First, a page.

Maidu history of upheaval

European settlers of Butte County brought disease and death to Native Americans

Maidu, circa 1888.

Maidu, circa 1888.

Photo courtesy of Meriam Library, CSU Chico

The Maidu people who shared the Sacramento Valley with other tribes built small villages along the rivers, collected acorns and vegetables and wove intricate baskets. But their lives were disrupted by the arrival of European settlers, ushering in a violent era of massacres and treachery.

Richard Burrill, a Susanville author and California historian, estimates that 76,000 Maidu lived in the valley before the white settlers arrived. By 1900, the Maidu population had plummeted to about 1,000. The Maidu endured a “near genocide,” Burrill said.

The first Europeans to meet the Maidu were trappers. By 1833, smallpox and malaria had killed 60 to 90 percent of the valley’s indigenous inhabitants, Burrill said.

A new wave of settlers then came, driven by the lure of the Gold Rush. Some Maidu were hired as indentured servants, providing labor in exchange for a place to live and a food supply.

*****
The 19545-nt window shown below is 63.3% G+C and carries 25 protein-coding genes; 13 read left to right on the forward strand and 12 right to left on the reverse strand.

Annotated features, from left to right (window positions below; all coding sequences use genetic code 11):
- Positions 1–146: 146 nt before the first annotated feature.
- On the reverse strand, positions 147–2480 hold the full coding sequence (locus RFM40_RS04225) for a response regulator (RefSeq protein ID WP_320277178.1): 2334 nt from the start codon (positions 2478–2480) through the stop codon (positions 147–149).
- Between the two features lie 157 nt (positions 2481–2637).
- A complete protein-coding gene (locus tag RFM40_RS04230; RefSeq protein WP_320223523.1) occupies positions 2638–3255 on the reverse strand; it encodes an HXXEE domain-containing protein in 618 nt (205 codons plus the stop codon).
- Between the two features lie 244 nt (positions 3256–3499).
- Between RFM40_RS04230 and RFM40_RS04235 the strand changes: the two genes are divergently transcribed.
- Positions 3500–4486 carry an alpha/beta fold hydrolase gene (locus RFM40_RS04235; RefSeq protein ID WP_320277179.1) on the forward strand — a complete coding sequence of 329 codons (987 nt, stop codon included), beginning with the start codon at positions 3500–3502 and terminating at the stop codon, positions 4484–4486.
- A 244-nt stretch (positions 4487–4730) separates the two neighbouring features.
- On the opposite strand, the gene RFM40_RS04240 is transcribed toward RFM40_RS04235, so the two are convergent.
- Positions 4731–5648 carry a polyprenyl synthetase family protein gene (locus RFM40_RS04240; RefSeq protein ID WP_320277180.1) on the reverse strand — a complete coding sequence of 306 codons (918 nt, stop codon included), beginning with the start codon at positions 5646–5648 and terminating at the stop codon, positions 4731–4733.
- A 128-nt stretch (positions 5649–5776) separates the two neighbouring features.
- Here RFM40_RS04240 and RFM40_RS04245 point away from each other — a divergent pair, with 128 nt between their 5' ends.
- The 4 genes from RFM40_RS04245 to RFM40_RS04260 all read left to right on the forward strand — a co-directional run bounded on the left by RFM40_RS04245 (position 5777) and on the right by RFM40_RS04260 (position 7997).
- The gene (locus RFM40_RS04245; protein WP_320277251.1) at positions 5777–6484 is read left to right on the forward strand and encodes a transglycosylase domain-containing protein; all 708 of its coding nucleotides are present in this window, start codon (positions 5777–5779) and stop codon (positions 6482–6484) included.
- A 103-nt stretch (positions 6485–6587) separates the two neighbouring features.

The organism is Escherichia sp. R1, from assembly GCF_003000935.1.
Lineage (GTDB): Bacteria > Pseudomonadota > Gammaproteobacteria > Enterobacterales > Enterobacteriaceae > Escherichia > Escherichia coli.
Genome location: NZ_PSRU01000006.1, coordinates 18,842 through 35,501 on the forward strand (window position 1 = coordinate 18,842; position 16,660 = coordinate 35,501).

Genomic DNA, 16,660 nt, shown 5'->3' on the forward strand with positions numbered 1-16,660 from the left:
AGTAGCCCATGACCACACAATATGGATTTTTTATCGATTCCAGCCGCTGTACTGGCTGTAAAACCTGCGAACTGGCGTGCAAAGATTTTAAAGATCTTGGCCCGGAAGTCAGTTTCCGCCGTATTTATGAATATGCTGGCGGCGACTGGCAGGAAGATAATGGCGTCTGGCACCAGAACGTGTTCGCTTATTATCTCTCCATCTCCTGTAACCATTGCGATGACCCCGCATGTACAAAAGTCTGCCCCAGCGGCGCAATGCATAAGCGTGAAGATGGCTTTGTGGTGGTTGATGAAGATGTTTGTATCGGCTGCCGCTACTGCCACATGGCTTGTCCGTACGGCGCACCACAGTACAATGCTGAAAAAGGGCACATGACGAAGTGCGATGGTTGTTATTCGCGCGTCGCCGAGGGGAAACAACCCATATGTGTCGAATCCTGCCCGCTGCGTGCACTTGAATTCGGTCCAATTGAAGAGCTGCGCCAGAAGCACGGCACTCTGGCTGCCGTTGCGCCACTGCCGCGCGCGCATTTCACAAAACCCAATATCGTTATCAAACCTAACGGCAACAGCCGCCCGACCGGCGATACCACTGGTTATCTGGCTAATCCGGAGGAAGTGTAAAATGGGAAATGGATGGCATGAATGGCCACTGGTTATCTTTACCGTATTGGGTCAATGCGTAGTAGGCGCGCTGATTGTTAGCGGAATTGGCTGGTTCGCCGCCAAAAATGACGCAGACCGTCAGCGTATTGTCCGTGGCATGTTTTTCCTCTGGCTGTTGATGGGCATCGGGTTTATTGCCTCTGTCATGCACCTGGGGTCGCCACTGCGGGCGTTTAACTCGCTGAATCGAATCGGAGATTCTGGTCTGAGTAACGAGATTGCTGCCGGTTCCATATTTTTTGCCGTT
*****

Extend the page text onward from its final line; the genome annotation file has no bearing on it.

By then, most Maidu were starving. Their major food source—the salmon—had been depleted by hydraulic river mining. Many Maidu resorted to stealing livestock. This infuriated the settlers, who formed vigilante posses in the mid-1800s to kill Maidu men, keep women and children, and sell infants for cash, Burrill said. The state paid for the ears and scalps of Maidu people and funded Indian-hunting expeditions.

Two years after California became a state in 1850, government agents and Native American peoples signed 18 treaties that set aside pieces of land for tribes. The Maidu were promised thousands of acres of land in the Chico-Oroville area. But Congress never ratified the treaties, and the Maidu never received the promised land.

Instead, in 1863, the Maidu were rounded up in Chico and marched 100 miles west to the Round Valley Reservation in Covelo. Only about half of the 461 native people who started the journey reached the destination. Some were killed, many died and a few escaped.

Patsy Seek, chairwoman of the Konkow Valley Band of Maidu, heard stories from her grandfather who survived the march. She remembers hearing that U.S. soldiers rounded up a group of Native Americans and forced them into a circle. Then they were shot.